|dc.description.abstract||This thesis addresses two questions regarding desistance through restorative justice (RJ) conferencing. First, it examines whether RJ conferencing supports change towards desistance. Although there has been a significant amount of research on what RJ conferencing can offer to victims and offenders, little is known about how and why RJ conferencing may support change towards desistance. This thesis addresses this gap by developing an explanatory model to understand change towards desistance through RJ conferencing. Second, this thesis asks how change towards desistance should be measured and evaluated in research on RJ conferencing. Scholars have generally agreed that desistance should be recognised as a process that involves lapses and relapses of offending until the complete cessation of offending. Despite this consensus, most research has adopted a prevalence measure of post-conference offending (i.e. involvement in reoffending). Such a measure may not be appropriate for capturing the complex processes of change towards desistance through RJ conferencing; however, there is no agreement as to what measure is best suited to examine such change. In my thesis, I employ six different measures of offending patterns towards desistance: (i) the prevalence measure of post-conference offending, (ii) change in the frequency of offending, (iii) change in the number of offence types, (iv) change in the seriousness of offending, (v) the time frame to reoffend and (vi) an integrated measure of offending patterns towards desistance. I investigate these measures and how they vary to better understand what aspects of RJ conferencing may support change towards desistance.
Because my research seeks to show ‘how’ and ‘why’ RJ conferencing may support change towards desistance for young offenders, I employ a mixed-methods approach. Drawing on the South Australian Juvenile Justice (SAJJ) dataset, which includes more than 80 young offenders who have participated in RJ conferencing, my thesis contains two studies designed to answer the questions above. In Study A, I examine which aspects of RJ conferencing may support change towards desistance and whether these elements vary across the different measures of offending patterns towards desistance. In Study B, I explore why RJ conferencing may support change towards desistance. Using integrated measures of offending patterns towards desistance, I conduct a thematic analysis of young offenders’ responses to interview questions regarding their experiences with and attitudes towards RJ conferencing. By identifying common themes among offenders with similar desistance trajectories, and distinct themes among offenders with different desistance trajectories, I examine why desistance trajectories may differ between young offenders who have participated in RJ conferencing.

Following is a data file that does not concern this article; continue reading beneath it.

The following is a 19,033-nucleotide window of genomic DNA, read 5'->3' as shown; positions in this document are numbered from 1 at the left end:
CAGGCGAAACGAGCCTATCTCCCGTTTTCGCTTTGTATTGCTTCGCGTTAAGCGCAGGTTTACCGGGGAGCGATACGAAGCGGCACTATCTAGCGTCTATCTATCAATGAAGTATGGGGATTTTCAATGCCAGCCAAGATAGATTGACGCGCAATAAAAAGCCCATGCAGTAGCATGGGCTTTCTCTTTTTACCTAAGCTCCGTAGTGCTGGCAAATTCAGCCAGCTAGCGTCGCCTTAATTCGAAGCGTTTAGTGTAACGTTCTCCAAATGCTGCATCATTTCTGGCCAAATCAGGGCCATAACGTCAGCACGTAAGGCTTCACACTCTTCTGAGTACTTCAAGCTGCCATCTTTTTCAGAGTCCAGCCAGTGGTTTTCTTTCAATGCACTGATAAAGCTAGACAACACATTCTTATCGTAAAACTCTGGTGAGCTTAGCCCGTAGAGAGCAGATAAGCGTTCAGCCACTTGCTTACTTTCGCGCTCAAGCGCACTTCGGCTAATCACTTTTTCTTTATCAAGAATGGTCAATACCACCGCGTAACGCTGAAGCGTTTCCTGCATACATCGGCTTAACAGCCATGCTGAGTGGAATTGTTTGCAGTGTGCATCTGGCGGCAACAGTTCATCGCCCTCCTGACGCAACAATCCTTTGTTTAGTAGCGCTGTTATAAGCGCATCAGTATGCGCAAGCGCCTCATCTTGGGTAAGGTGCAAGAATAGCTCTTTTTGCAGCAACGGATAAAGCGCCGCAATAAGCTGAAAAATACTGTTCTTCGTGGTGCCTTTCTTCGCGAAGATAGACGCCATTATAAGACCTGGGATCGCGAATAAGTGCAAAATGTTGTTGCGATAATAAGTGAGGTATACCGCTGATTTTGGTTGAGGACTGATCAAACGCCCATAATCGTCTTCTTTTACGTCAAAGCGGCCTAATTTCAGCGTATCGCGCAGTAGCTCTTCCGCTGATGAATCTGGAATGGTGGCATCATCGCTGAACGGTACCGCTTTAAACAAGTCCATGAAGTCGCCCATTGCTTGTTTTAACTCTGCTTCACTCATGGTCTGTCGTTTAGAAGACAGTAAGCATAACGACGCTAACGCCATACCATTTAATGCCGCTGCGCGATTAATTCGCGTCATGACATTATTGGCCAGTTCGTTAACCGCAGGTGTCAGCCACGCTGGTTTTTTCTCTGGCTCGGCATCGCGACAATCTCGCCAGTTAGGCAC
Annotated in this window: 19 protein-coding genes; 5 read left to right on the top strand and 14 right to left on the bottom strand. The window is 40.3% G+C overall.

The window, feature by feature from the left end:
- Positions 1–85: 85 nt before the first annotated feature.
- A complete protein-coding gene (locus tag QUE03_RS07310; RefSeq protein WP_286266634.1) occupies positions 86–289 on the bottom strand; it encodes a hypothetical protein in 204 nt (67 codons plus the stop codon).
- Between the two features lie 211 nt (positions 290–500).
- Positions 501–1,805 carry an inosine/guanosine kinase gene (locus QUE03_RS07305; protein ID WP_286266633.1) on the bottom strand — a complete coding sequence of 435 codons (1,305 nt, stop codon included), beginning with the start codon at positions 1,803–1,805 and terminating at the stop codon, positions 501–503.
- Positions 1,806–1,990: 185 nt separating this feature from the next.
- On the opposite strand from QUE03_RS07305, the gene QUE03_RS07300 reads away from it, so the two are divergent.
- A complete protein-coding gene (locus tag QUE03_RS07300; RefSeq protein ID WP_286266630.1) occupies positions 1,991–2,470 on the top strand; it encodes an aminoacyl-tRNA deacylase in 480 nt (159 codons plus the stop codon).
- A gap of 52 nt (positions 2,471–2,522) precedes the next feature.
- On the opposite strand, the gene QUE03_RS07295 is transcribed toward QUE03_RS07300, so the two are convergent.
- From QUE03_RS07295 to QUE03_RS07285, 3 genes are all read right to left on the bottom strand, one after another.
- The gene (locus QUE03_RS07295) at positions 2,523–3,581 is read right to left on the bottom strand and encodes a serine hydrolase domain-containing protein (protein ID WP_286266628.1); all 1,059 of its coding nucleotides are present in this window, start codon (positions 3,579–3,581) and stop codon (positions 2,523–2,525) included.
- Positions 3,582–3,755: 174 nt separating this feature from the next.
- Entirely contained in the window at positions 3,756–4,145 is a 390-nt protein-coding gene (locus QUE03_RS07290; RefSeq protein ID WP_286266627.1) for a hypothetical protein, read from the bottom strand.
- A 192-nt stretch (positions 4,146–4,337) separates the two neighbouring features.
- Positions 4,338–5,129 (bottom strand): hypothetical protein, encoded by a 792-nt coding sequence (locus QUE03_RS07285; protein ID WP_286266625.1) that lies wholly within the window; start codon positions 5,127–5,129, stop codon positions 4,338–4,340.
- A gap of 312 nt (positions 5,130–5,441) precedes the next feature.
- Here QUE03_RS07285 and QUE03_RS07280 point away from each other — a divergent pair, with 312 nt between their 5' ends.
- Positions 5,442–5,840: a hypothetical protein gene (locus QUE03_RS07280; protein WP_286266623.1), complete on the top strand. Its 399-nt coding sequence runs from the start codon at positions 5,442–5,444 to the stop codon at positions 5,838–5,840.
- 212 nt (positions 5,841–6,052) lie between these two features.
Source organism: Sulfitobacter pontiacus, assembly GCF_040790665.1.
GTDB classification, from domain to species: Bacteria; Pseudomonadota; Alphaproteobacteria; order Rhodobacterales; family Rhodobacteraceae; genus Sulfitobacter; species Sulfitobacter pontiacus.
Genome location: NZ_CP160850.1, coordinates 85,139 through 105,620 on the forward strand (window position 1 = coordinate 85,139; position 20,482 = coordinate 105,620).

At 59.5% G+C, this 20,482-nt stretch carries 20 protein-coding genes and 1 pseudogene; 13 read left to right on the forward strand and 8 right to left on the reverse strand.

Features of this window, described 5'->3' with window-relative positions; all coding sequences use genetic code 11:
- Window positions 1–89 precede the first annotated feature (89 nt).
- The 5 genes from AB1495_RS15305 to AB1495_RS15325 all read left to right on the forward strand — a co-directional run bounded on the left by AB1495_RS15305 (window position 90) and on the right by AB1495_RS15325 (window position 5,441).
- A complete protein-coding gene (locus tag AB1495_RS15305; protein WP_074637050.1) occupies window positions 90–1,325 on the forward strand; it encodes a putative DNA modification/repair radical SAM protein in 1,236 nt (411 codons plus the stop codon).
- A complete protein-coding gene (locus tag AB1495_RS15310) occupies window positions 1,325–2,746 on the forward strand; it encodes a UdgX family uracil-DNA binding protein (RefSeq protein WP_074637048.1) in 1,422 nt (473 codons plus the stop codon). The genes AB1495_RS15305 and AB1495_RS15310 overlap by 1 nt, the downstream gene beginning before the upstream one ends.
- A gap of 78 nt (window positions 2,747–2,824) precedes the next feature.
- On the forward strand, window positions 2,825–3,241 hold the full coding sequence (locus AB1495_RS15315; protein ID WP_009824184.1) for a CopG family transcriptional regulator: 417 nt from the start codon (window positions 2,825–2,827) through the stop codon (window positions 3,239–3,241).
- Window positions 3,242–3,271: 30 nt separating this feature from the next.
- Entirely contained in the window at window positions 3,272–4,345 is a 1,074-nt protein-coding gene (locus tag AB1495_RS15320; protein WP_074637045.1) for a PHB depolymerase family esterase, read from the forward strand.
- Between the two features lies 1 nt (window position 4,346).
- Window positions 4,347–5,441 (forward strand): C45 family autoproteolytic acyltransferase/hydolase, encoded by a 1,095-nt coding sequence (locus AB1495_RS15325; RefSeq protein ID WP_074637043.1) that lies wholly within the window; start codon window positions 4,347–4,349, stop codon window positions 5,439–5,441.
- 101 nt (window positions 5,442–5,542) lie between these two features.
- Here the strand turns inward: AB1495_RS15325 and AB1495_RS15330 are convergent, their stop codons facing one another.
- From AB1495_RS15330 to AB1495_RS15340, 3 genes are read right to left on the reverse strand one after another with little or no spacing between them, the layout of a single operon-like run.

The findings of Study A offer two important insights. They first show that regardless of the use of different measures of offending patterns towards desistance, residential instability is associated with an increase in post-conference offending at both follow-up periods. They also demonstrate that regardless of the use of different measures of offending patterns towards desistance, young offenders who reached a genuine consensus with victims on an agreement plan show the strongest movement towards desistance at both follow-up periods.
In Study B, I establish the concept of the ‘offender journey towards desistance’. This concept encapsulates how offenders experience RJ conferencing, and how their experiences are linked to desistance trajectories after RJ conferencing. Specifically, I identify three types of offender journeys: (1) the ‘optimal journey’, whereby young offenders completely desist from crime after RJ conferencing; (2) the ‘changing journey’, whereby young offenders experience lapses and relapses of offending after RJ conferencing; and (3) the ‘difficult journey’, whereby young offenders escalate their offending behaviour after RJ conferencing.
This thesis makes theoretical, practical and policy contributions to the understanding of the relationship between RJ conferencing and change towards desistance. My dissertation reveals the need to develop different theoretical accounts for different desistance trajectories through RJ conferencing, as no single theory or model adequately explains the complexity of the desistance process following RJ conferencing. In terms of RJ practice, my thesis highlights the importance of helping young offenders rebuild their life after RJ conferencing, because they struggle to ‘go straight’ after RJ conferencing. As for the policy implication, my findings suggest that to understand the complexity of desistance trajectories, an individual-based evaluation on what offending trajectories individual offenders experience (i.e. a qualitative approach) may be more appropriate than a group-based evaluation of whether offenders desist or not (i.e. a quantitative approach).||